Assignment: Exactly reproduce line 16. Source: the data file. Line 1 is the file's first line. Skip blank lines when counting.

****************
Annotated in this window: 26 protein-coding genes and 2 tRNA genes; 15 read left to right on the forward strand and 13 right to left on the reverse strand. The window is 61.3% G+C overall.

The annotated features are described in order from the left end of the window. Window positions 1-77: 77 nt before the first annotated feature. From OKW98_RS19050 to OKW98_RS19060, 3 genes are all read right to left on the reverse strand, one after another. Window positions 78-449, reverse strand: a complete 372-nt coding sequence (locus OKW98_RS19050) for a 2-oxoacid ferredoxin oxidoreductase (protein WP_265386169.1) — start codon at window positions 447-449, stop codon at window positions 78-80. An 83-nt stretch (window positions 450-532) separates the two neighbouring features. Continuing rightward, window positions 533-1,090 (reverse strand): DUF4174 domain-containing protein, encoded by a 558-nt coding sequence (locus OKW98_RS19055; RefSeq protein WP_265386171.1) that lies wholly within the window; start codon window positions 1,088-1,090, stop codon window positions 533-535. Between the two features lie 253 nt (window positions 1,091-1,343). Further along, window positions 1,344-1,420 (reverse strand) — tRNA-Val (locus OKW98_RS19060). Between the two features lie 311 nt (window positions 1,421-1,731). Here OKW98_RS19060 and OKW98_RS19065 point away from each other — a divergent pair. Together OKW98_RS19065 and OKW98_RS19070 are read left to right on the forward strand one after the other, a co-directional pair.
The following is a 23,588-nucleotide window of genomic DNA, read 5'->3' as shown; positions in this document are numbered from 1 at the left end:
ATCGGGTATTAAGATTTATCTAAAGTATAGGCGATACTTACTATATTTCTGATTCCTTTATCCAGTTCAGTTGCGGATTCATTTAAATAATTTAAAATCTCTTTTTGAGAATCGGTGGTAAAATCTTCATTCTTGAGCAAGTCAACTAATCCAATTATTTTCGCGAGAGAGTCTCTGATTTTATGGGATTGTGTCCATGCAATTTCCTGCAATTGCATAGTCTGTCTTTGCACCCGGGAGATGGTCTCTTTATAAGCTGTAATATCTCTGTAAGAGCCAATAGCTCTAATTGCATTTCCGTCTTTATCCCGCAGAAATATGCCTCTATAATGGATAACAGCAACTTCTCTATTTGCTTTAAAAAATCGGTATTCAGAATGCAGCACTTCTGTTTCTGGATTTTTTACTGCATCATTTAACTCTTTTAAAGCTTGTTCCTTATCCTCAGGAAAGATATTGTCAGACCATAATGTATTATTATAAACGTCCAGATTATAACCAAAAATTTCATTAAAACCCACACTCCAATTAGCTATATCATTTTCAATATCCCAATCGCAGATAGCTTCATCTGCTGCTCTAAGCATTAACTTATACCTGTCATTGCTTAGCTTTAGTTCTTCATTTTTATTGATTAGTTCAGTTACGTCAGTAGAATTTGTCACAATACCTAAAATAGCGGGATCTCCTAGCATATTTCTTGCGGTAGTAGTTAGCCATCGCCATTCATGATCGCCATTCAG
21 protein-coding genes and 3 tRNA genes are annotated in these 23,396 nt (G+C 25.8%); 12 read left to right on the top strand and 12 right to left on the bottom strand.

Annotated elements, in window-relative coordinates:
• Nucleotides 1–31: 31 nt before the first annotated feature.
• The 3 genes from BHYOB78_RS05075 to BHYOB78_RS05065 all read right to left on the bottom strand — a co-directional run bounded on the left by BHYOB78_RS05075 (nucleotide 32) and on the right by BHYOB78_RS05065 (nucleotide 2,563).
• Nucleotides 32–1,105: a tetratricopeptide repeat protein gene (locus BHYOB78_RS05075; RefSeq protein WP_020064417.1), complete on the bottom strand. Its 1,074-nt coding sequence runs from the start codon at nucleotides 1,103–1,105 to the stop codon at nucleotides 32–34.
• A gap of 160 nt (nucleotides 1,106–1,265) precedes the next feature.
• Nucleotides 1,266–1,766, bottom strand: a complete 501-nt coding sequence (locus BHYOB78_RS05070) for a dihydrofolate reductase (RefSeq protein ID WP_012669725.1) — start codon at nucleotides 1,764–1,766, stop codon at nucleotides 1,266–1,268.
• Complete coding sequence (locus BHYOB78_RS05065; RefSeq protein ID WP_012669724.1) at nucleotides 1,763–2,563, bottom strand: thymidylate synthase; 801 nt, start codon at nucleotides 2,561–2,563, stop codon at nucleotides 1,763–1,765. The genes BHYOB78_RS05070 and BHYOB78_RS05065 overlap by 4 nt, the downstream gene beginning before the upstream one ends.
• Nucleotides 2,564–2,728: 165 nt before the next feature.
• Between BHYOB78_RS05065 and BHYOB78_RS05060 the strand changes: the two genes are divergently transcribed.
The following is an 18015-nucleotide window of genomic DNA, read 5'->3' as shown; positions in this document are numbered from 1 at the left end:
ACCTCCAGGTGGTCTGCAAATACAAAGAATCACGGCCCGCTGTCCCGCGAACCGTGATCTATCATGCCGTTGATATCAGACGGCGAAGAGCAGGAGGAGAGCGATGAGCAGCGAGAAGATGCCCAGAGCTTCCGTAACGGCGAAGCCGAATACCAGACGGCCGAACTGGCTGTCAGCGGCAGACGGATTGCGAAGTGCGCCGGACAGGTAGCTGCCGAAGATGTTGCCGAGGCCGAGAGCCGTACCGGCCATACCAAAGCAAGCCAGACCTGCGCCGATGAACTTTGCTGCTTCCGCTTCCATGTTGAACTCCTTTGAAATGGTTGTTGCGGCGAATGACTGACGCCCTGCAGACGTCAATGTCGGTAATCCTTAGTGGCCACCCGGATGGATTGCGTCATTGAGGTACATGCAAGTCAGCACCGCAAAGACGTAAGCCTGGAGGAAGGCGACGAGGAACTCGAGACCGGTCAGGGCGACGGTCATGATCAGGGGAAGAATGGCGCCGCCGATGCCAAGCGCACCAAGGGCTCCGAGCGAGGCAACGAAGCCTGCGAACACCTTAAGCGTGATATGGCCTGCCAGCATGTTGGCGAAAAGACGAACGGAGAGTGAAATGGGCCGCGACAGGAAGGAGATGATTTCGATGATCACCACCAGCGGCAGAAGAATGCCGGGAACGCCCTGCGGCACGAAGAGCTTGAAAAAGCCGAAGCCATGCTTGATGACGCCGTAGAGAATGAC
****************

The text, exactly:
ACCTCCAGGTGGTCTGCAAATACAAAGAATCACGGCCCGCTGTCCCGCGAACCGTGATCTATCATGCCGTTGATATCAGACGGCGAAGAGCAGGAGGAGAGCGATGAGCAGCGAGAAGATGCCCAGAGCTTCCGTAACGGCGAAGCCGAATACCAGACGGCCGAACTGGCTGTCAGCGGCAGACGGATTGCGAAGTGCGCCGGACAGGTAGCTGCCGAAGATGTTGCCGAGGCCGAGAGCCGTACCGGCCATACCAAAGCAAGCCAGACCTGCGCCGATGAACTTTGCTGCTTCCGCTTCCATGTTGAACTCCTTTGAAATGGTTGTTGCGGCGAATGACTGACGCCCTGCAGACGTCAATGTCGGTAATCCTTAGTGGCCACCCGGATGGATTGCGTCATTGAGGTACATGCAAGTCAGCACCGCAAAGACGTAAGCCTGGAGGAAGGCGACGAGGAACTCGAGACCGGTCAGGGCGACGGTCATGATCAGGGGAAGAATGGCGCCGCCGATGCCAAGCGCACCAAGGGCTCCGAGCGAGGCAACGAAGCCTGCGAACACCTTAAGCGTGATATGGCCTGCCAGCATGTTGGCGAAAAGACGAACGGAGAGTGAAATGGGCCGCGACAGGAAGGAGATGATTTCGATGATCACCACCAGCGGCAGAAGAATGCCGGGAACGCCCTGCGGCACGAAGAGCTTGAAAAAGCCGAAGCCATGCTTGATGACGCCGTAGAGAATGAC